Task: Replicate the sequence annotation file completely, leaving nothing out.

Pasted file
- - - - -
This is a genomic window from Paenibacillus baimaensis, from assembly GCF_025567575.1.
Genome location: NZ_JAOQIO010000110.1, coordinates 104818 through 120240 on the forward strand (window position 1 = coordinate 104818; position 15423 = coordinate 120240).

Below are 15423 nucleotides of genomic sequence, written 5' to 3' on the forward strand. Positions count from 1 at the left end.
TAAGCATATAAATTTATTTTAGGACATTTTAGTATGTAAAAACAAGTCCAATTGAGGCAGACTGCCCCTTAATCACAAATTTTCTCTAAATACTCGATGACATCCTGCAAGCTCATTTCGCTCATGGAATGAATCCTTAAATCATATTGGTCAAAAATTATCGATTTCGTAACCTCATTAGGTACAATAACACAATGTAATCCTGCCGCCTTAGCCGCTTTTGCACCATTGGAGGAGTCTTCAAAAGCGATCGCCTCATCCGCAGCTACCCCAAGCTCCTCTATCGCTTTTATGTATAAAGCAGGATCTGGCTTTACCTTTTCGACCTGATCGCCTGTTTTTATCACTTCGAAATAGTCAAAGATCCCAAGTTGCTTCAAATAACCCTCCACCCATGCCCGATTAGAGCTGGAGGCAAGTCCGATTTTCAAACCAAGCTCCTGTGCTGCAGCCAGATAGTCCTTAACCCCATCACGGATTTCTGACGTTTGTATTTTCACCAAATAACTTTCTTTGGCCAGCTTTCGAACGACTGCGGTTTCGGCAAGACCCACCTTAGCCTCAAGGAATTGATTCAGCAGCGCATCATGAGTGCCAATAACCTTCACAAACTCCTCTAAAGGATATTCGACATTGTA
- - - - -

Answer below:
This is a genomic window from Paenibacillus baimaensis, from assembly GCF_025567575.1.
Genome location: NZ_JAOQIO010000110.1, coordinates 104818 through 120240 on the forward strand (window position 1 = coordinate 104818; position 15423 = coordinate 120240).

Below are 15423 nucleotides of genomic sequence, written 5' to 3' on the forward strand. Positions count from 1 at the left end.
TAAGCATATAAATTTATTTTAGGACATTTTAGTATGTAAAAACAAGTCCAATTGAGGCAGACTGCCCCTTAATCACAAATTTTCTCTAAATACTCGATGACATCCTGCAAGCTCATTTCGCTCATGGAATGAATCCTTAAATCATATTGGTCAAAAATTATCGATTTCGTAACCTCATTAGGTACAATAACACAATGTAATCCTGCCGCCTTAGCCGCTTTTGCACCATTGGAGGAGTCTTCAAAAGCGATCGCCTCATCCGCAGCTACCCCAAGCTCCTCTATCGCTTTTATGTATAAAGCAGGATCTGGCTTTACCTTTTCGACCTGATCGCCTGTTTTTATCACTTCGAAATAGTCAAAGATCCCAAGTTGCTTCAAATAACCCTCCACCCATGCCCGATTAGAGCTGGAGGCAAGTCCGATTTTCAAACCAAGCTCCTGTGCTGCAGCCAGATAGTCCTTAACCCCATCACGGATTTCTGACGTTTGTATTTTCACCAAATAACTTTCTTTGGCCAGCTTTCGAACGACTGCGGTTTCGGCAAGACCCACCTTAGCCTCAAGGAATTGATTCAGCAGCGCATCATGAGTGCCAATAACCTTCACAAACTCCTCTAAAGGATATTCGACATTGTA